Fiat says most 500 buyers choose them because of how they look – no surprise given the vibrant chic looks, vast array of colour combinations and variety of specifications to choose from.

For a 13-year-old design, the 500 still looks fresh, modern and appealing, with mild tweaks continuing to make it stand out in the supermini class. None more so than the Hybrid Launch Edition version tested here with its cool Dew Green paintwork, special hybrid badging and satin chrome detailing.

Our model’s panoramic sunroof and 17-inch alloy wheels also help it to look the part, and will no doubt continue to make it that desirable fashion accessory that many view it as.


The same flair and character of the exterior makes its way into the 500’s cabin too, with a whole host of cool details offering something a little different in the city car class. There’s a colour-coded matt dash, for example, and a glass roof throws plenty of light into the cabin.

However, the ageless design can’t be said for the cabin, with plenty of cheap plastics making it feel a bit low-rent next to the new wave of softer touch plastics. These would be forgivable on the entry-level 500, but don’t quite cut the mustard on this top-spec version.

If you choose this model, though, you’re treated to some special seating upholstery made of ‘Seaqual’ yarn. They feel and look pretty ordinary, though they’re made entirely from recycled plastics, some of which have come from the sea. Bragging about them will certainly earn you brownie points with the kale and spinach smoothie brigade…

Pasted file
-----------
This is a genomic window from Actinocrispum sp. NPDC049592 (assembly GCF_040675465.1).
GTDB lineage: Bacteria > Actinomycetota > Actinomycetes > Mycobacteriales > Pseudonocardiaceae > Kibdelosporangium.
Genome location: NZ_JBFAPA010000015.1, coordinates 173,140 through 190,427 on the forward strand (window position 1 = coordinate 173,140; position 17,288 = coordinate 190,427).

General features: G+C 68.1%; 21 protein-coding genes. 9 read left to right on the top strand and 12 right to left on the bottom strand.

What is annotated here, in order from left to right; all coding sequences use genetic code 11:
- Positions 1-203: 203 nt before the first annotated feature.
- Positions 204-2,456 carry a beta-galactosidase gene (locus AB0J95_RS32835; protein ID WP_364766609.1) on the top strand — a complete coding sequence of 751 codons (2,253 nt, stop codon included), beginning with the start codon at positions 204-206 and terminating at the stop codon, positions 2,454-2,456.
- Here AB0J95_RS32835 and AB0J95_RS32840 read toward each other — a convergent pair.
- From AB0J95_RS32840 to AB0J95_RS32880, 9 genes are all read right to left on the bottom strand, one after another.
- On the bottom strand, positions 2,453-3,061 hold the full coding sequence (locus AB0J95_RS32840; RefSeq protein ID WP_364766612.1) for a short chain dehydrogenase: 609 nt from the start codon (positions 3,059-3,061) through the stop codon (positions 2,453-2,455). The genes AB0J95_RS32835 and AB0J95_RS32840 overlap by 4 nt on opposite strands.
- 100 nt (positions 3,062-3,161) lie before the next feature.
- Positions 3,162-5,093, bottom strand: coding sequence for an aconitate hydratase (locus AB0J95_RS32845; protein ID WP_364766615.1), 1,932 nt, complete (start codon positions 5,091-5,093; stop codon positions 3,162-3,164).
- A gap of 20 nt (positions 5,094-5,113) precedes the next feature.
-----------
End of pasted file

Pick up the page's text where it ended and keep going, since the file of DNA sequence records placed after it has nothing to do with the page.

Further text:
The new Fiat 500.


The change from the old 1.2-litre engine to a 1.0-litre mild-hybrid has added around £500 to the price of the model – though you’ll be able to recoup some of this expense back with the lower running costs.

It means prices for the model now start from £12,665, meaning it’s not quite the bargain it once was. But our top-spec Launch Edition is too pricey – costing from £16,795 – enough to buy you a Volkswagen Up! GTI.

It offers plenty of kit, though, including LED running lights, a Beats sound system, rear parking sensors and climate control to name but a few niceties.


Making the 500 a hybrid feels like a step that Fiat was forced into doing, rather than one it wanted to – the bosses themselves admitting that they’ve watched from afar to see if electrified models take off, before choosing to join the party once they’re convinced people are actually buying them.

That’s maybe a harsh evaluation, as the new system is smooth and returns decent efficiency, but it still offers limited performance and the need to take it out of gear to make it coast just feels lazy.

But none of this detracts from the fact that the Fiat 500 remains the most characterful, stylish and lovable city car on sale today – something that none of its rivals can even get remotely close to it for.


  • Model as tested: Fiat 500 Hybrid Launch Edition
  • Price: £16,795
  • Engine: 1.0-litre naturally-aspirated petrol
  • Power: 69bhp
  • Torque: 92Nm
  • Max speed: 104mph
  • 0-60mph: 13.6 seconds
  • MPG: 53.3mpg
  • Emissions: 88g/km